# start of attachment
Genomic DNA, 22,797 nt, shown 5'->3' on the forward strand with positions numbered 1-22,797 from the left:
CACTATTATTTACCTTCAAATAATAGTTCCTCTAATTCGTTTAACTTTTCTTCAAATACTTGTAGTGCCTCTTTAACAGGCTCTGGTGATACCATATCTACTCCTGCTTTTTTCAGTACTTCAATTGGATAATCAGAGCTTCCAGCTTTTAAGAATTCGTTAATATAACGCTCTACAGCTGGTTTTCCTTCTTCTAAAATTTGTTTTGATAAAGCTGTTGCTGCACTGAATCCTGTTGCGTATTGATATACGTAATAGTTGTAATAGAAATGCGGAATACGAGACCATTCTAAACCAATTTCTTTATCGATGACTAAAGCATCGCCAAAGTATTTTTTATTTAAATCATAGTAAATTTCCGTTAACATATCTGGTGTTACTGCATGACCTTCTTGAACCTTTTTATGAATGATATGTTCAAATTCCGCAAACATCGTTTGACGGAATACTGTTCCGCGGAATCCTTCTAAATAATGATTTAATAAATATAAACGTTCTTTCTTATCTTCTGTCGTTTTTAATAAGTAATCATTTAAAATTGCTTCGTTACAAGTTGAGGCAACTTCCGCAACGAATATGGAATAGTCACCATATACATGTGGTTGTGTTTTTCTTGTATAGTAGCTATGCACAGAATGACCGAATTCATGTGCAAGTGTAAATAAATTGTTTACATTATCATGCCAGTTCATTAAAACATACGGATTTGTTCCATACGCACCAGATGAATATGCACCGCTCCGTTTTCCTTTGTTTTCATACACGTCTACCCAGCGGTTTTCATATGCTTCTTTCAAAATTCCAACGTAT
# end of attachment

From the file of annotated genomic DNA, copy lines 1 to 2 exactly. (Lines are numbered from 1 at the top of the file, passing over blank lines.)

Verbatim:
Genomic DNA, 22,797 nt, shown 5'->3' on the forward strand with positions numbered 1-22,797 from the left:
CACTATTATTTACCTTCAAATAATAGTTCCTCTAATTCGTTTAACTTTTCTTCAAATACTTGTAGTGCCTCTTTAACAGGCTCTGGTGATACCATATCTACTCCTGCTTTTTTCAGTACTTCAATTGGATAATCAGAGCTTCCAGCTTTTAAGAATTCGTTAATATAACGCTCTACAGCTGGTTTTCCTTCTTCTAAAATTTGTTTTGATAAAGCTGTTGCTGCACTGAATCCTGTTGCGTATTGATATACGTAATAGTTGTAATAGAAATGCGGAATACGAGACCATTCTAAACCAATTTCTTTATCGATGACTAAAGCATCGCCAAAGTATTTTTTATTTAAATCATAGTAAATTTCCGTTAACATATCTGGTGTTACTGCATGACCTTCTTGAACCTTTTTATGAATGATATGTTCAAATTCCGCAAACATCGTTTGACGGAATACTGTTCCGCGGAATCCTTCTAAATAATGATTTAATAAATATAAACGTTCTTTCTTATCTTCTGTCGTTTTTAATAAGTAATCATTTAAAATTGCTTCGTTACAAGTTGAGGCAACTTCCGCAACGAATATGGAATAGTCACCATATACATGTGGTTGTGTTTTTCTTGTATAGTAGCTATGCACAGAATGACCGAATTCATGTGCAAGTGTAAATAAATTGTTTACATTATCATGCCAGTTCATTAAAACATACGGATTTGTTCCATACGCACCAGATGAATATGCACCGCTCCGTTTTCCTTTGTTTTCATACACGTCTACCCAGCGGTTTTCATATGCTTCTTTCAAAATTCCAACGTAT